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What kind of bottom? That is still the question

Richard Russell snippet
Dow Theory Letters
Posted Jul 02, 2014

July 1, 2014

As for the precious metals complex, it now seems clear that we’ve put in a bottom there. What kind of bottom? – that is still the question. As suggested last week, a knee-jerk bounce off of a market’s previous major lows is almost a given in the world of technical analysis. Therefore, we shouldn’t be too surprised or read too much into gold, silver, and the mining shares bouncing off of last year’s lows. The strength of the bounce is encouraging, and we may well be seeing the early stages of something big in the metals, but remember that troubling word “may” is there.

Continuing strength would be good news indeed for those of us with substantial positions in the complex, and especially in the mining shares. We can more easily justify holding physical gold and silver, since they are real money and give us a good hedge against various types of economic problems. But the mining shares, beaten down so much harder and more derivative than actual, they’ve been tougher to feel good about owning the last couple of years. And I’ve got to tell you – I’m ready to feel good about my mining share holdings!

Here’s the thing, though, and forgive me for repeating myself: We don’t get a bull market in gold, silver, or the mining shares because I want it to happen, or because it’ll make us “feel good”. We get bull markets when the long-term (weekly and monthly) bar charts and their moving averages reverse course; we will have bull markets when the most reliable charts of all (long-term P&F charts that use percentage price scales) switch gears. Those P&F charts were featured here a couple of weeks ago; they remain (sorry for the pun) the “gold standard” for identifying the trend, and furthermore, they remain bearish.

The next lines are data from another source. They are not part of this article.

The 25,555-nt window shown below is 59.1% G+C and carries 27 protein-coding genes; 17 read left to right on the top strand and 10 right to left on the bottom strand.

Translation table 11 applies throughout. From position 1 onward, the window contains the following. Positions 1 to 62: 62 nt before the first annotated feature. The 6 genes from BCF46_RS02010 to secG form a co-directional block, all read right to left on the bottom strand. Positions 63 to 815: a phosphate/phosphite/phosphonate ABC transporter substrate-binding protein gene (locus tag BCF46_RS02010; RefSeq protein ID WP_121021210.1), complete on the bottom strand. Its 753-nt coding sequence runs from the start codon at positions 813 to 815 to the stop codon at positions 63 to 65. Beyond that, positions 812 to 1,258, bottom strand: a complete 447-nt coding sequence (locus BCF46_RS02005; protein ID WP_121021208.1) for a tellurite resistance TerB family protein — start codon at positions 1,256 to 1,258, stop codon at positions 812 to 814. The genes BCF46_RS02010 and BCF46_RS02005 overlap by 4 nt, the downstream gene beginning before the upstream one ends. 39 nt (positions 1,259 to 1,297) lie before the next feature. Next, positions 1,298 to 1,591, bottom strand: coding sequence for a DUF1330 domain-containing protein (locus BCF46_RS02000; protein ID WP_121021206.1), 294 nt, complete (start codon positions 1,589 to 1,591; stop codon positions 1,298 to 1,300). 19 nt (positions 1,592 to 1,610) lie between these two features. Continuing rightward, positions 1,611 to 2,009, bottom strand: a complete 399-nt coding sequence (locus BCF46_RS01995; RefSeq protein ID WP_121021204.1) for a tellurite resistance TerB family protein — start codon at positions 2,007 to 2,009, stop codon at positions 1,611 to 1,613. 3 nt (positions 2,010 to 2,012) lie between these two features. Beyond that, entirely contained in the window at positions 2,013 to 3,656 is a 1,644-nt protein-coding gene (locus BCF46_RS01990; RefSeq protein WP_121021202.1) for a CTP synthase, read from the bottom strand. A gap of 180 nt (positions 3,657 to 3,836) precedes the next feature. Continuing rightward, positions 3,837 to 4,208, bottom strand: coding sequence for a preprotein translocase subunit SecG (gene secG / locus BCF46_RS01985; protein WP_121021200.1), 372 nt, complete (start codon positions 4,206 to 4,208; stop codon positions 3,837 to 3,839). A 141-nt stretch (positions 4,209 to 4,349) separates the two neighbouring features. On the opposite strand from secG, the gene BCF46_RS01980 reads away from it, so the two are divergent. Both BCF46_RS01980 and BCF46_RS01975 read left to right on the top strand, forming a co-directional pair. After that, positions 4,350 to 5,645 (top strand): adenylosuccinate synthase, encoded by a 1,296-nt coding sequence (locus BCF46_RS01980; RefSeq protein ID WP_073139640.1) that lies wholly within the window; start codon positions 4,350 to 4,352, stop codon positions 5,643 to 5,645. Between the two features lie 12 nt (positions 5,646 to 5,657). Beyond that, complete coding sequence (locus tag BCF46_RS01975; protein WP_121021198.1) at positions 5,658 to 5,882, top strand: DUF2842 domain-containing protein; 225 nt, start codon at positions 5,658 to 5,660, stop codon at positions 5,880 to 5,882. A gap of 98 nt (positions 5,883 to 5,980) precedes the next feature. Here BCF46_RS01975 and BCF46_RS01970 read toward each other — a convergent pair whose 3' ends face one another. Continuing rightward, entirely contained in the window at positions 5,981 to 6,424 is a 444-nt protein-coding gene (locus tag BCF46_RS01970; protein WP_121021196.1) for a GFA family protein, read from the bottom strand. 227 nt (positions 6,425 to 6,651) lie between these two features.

That being the case, there is nevertheless cause for optimism. This weekly chart of XAU shows that we’re above the 50-week moving average (MA) on the mining shares, with the MA starting to turn up. Below the main chart, we see the MACDs turning positive, but yet far from being overbought. With yesterday’s close above 100 and a new high for this move, I’d say that as long as this index stays above its MA around 93, things look good. Breakouts above March’s high around 107 and then above last August’s high of 113 would give us a long-term “all’s clear!” on the miners.

The charts for gold and silver look very much like XAU’s chart, with prices above their MAs, and MAs starting to turn up. Gold and silver similarly have to get above the previous highs of March and last August in order to be considered truly bullish on the weekly charts.

This P&F chart of spot gold pretty well summarizes the picture there. Breaking above the two successive downtrend lines confirms that gold (and the rest of the complex) are bullish on an intermediate-term level. That likely means several weeks or perhaps months of higher prices. But gold really needs to get above that big top at $1390 before we can seriously start talking about a new long-term bull market.

So we’re not there yet, but the metals are making progress. Given the precious metals’ history of past false starts (please - do not ignore the costly lessons from the whipsaw years of 1980-1999) the Proper Investment Procedure (PIP) under the circumstances would be to stay calm. Buying some mining shares here, or a little more gold and silver, is fine if you are so inclined. But backing your van up to the local coin store and really loading up on the precious metals is neither particularly prudent, nor justified yet by the technical picture.


Richard Russell
website: Dow Theory Letters
email: Dow Theory Letters

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